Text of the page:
Wendy Wright-Davies is the Deputy head of internal audit at NHS Wales Shared Services Partnership
From as early as high school I wanted to qualify as an accountant. After a short spell in local government on graduating, I moved to internal audit where I had an excellent mentor who encouraged me to progress and keep learning. I was determined to gain my ACCA Qualification after a presentation at university inspired me. I’ve remained in internal audit across different areas of the public sector and found the work interesting and varied.
My current employer provides internal audit services to the whole of the NHS in Wales. I work within the south-central team, which supports five NHS organisations, and report to a head of internal audit. I oversee the operational delivery of the internal audit plan for one of the largest NHS organisations in Wales, which includes presenting the findings to the audit and assurance committee. I also help manage the allocation of resources to ensure the audit plans for each of the organisations are delivered.
Working with the public sector is great, as no two weeks are the same. I started in local government, and have worked with Welsh and English NHS providers, police, fire services, housing associations, higher education and further education providers. The projects I have worked on have been varied and include: reviewing evidence stores holding firearms and drugs; working through the impact of revised governance models, such as the introduction of police and crime commissioners in Wales; and more recently, the impact of the pandemic and responsive governance models.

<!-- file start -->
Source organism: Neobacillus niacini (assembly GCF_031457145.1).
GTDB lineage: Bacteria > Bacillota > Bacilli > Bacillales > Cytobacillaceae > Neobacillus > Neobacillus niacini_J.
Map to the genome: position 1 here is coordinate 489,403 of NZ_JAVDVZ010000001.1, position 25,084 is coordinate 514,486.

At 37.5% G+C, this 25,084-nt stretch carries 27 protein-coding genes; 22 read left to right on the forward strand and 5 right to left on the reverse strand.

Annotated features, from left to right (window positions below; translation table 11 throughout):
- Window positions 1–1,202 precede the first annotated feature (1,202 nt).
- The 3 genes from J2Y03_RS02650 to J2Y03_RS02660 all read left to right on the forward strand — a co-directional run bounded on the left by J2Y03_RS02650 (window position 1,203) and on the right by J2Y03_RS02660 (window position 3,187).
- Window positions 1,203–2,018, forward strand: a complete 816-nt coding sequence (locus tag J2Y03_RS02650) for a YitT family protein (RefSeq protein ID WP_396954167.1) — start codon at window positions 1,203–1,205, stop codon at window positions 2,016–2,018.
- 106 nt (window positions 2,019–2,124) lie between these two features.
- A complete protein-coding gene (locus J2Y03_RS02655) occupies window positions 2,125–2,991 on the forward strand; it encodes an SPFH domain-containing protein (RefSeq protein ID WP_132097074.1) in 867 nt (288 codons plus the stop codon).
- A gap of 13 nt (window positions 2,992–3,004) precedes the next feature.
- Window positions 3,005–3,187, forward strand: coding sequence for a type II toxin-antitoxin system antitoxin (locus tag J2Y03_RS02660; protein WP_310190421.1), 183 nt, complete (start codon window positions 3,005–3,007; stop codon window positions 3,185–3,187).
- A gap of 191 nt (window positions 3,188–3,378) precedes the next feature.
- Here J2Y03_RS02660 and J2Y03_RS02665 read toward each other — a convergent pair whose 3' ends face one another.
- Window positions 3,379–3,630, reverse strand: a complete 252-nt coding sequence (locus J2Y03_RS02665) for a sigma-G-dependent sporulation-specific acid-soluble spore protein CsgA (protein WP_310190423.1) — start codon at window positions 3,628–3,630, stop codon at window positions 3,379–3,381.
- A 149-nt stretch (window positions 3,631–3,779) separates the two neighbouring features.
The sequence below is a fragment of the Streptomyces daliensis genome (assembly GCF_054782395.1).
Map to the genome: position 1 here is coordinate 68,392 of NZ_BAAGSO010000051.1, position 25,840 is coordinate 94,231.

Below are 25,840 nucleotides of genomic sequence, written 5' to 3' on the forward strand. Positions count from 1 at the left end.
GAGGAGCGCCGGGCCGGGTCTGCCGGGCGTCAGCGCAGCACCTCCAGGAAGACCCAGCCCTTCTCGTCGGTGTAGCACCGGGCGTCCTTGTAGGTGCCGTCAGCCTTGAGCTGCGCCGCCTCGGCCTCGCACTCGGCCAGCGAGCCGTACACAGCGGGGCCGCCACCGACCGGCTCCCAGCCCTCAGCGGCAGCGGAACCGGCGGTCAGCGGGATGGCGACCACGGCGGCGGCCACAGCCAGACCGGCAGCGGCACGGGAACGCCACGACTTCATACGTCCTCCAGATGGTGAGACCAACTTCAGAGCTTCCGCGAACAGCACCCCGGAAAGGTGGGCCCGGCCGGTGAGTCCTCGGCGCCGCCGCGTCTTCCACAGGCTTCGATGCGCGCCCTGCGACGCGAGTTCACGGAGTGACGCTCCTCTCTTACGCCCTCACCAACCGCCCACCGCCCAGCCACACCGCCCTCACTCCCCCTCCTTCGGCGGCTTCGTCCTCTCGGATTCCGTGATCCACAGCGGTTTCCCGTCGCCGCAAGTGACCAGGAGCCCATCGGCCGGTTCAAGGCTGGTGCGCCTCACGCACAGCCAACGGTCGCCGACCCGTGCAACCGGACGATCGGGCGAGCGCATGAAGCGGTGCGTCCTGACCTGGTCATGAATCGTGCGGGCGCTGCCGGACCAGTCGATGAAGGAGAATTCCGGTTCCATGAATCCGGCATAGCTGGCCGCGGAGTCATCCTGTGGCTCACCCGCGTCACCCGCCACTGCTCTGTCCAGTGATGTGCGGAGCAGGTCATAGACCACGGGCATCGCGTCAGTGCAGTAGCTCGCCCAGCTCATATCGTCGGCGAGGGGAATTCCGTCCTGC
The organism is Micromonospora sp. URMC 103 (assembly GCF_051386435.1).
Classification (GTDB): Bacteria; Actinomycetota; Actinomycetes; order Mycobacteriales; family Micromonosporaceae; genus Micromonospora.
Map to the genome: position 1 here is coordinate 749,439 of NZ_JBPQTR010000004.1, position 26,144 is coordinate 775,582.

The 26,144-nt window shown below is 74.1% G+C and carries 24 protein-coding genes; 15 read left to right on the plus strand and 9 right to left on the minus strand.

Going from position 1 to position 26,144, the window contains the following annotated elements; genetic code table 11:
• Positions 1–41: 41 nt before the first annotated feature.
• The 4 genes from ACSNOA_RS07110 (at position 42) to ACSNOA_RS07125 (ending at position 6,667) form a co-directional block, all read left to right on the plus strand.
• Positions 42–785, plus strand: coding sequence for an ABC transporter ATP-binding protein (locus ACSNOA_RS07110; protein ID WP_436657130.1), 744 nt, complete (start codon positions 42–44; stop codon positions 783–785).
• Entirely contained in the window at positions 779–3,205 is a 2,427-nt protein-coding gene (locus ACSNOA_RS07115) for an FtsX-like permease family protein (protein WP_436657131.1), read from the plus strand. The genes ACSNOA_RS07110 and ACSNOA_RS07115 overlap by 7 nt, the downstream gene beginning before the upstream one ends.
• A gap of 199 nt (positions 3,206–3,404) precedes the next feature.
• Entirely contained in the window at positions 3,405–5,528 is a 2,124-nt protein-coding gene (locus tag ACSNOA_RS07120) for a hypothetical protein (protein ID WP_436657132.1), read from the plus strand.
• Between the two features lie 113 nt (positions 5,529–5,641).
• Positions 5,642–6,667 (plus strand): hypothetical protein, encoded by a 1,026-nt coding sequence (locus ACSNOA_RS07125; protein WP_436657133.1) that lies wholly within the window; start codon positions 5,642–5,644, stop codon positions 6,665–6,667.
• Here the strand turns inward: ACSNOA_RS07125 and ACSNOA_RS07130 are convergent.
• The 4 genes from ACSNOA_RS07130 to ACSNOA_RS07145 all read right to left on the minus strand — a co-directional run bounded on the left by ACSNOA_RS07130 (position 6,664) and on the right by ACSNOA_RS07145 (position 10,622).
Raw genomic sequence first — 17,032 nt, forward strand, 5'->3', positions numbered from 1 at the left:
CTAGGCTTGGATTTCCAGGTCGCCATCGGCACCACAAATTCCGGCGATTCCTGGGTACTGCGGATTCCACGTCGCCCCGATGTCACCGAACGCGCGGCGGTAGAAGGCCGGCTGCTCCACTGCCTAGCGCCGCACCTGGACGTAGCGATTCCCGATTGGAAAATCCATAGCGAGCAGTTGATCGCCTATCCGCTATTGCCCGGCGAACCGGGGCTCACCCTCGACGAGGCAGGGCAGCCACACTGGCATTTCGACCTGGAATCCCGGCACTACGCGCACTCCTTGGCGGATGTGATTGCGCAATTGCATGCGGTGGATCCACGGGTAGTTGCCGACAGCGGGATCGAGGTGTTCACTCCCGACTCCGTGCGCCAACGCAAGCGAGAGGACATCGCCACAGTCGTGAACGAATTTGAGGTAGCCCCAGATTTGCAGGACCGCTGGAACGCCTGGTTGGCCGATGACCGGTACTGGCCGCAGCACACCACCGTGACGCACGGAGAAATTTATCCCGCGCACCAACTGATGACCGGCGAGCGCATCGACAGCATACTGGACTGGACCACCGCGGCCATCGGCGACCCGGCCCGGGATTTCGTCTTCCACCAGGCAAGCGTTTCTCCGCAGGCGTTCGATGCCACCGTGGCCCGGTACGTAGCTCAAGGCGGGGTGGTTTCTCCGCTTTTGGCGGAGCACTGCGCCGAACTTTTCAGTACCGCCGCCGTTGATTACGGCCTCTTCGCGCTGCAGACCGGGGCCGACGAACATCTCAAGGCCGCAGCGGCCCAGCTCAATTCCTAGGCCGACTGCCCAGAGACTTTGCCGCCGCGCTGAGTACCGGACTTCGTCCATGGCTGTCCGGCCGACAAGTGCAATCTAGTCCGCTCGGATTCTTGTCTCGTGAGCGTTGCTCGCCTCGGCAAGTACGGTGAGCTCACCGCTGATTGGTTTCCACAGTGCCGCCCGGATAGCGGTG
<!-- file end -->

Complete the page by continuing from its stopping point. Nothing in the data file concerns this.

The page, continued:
Resources are a consistent challenge in the public sector. To truly add value through any internal audit, the current climate and the associated risks must be considered when making recommendations that are viable. Staff engagement is also a recurring challenge, which has been exacerbated by the pandemic. I believe that good communication skills and empathy go a long way in the workplace.
My biggest career risk was when I left local government. I felt I needed a new challenge, so I moved to the private sector, providing business assurance services to public sector clients. I’m so glad I took that step, as I gained a vast amount of experience with a broad mix of public sector organisations and can appreciate the public sector viewpoint.
During the first year of the pandemic my husband and I left Cardiff, after 20 years, to relocate to west Wales. I spend most of my time renovating our new home and trying out new places to eat in the area. I also put my qualification to good use, as I’m a school governor and chair of the finance committee.